CINCINNATI -- Attorneys representing a conservative watchdog in his lawsuit against five City Council Democrats accused one of them -- Councilman Wendell Young -- of deliberately deleting text messages to prevent their discovery by the public.
Young and other city representatives did not respond to requests for comment Tuesday night.
"These were malicious acts," said attorney Brian Shrive. "This wasn't, ‘Oh, we accidentally deleted files early according to our schedule.' … This was Wendell Young deliberately deleting emails and text messages for the purpose of avoiding disclosure."
The lawsuit filed by Finney Law Firm on behalf of watchdog Mark Miller in April demanded the city release all texts and emails exchanged in 2018 among the "Gang of Five," a group consisting of P.G. Sittenfeld, Chris Seelbach, Tamaya Dennard, Greg Landsman and Young.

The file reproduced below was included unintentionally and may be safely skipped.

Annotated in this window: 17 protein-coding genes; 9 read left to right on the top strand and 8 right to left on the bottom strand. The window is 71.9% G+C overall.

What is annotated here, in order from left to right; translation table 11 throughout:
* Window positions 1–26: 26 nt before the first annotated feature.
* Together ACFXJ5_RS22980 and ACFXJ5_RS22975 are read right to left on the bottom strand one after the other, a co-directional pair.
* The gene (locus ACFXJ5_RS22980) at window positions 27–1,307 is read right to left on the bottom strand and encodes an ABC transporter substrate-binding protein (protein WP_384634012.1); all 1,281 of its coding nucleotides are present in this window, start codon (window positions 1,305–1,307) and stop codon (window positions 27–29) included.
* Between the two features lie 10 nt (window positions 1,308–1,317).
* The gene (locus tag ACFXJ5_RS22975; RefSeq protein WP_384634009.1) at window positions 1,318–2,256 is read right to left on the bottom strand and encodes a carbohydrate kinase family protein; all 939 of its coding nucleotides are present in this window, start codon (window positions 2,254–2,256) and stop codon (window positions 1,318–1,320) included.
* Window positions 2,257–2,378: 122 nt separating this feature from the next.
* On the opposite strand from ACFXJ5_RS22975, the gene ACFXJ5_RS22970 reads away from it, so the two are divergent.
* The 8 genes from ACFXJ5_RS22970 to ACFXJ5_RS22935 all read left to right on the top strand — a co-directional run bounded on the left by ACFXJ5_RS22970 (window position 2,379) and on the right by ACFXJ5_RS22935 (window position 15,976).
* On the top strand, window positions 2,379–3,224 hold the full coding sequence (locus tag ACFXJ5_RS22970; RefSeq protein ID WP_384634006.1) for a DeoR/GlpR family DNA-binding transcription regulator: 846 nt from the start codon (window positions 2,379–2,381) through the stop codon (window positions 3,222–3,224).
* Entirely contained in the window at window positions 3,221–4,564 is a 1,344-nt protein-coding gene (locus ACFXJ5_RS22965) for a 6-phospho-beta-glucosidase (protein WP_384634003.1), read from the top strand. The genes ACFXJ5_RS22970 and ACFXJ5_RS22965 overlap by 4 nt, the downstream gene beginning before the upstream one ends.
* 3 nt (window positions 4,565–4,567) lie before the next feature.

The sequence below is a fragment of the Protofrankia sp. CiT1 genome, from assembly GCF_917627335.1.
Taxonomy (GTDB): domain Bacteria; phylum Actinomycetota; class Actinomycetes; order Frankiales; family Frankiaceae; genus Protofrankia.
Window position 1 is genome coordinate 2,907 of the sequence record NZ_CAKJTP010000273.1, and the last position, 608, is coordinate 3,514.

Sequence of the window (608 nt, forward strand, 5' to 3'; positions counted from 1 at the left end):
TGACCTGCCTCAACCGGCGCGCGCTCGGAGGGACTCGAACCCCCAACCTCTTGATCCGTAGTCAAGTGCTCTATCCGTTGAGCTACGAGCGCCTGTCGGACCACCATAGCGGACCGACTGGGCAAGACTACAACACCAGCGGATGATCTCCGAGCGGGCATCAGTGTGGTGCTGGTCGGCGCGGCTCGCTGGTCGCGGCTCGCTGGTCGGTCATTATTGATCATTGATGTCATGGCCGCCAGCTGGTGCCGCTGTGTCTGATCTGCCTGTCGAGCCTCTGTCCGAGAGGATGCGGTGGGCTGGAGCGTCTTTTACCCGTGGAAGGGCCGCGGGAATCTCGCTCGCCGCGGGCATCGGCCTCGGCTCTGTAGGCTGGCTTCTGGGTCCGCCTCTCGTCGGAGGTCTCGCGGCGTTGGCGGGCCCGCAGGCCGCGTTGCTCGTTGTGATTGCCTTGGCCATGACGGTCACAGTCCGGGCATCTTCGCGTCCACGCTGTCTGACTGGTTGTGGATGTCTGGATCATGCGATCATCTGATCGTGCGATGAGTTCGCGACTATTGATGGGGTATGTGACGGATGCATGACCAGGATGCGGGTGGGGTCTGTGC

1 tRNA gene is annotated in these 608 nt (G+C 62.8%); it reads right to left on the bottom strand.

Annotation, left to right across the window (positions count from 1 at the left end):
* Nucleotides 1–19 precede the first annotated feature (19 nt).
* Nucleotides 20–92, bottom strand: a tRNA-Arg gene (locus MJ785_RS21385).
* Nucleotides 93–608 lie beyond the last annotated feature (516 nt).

According to Miller, the Democrats' group-chat discussions of city issues -- prominently the process of firing former city manager Harry Black, about which they issued a joint statement -- were illegal secret meetings.
Judge Robert Ruehlman ruled in Miller's favor and set a Nov. 2 deadline for the release of all their emails and texts; city solicitor Paula Boggs Muething appealed his order Oct. 31, claiming her office had a duty to "defend the interests of the city" and protect certain confidential communications between elected officials and their lawyers.
Shrive responded by filing a motion to hold all five council members in contempt of court.
About 80 pages of text messages had been released by the deadline. You can read them here.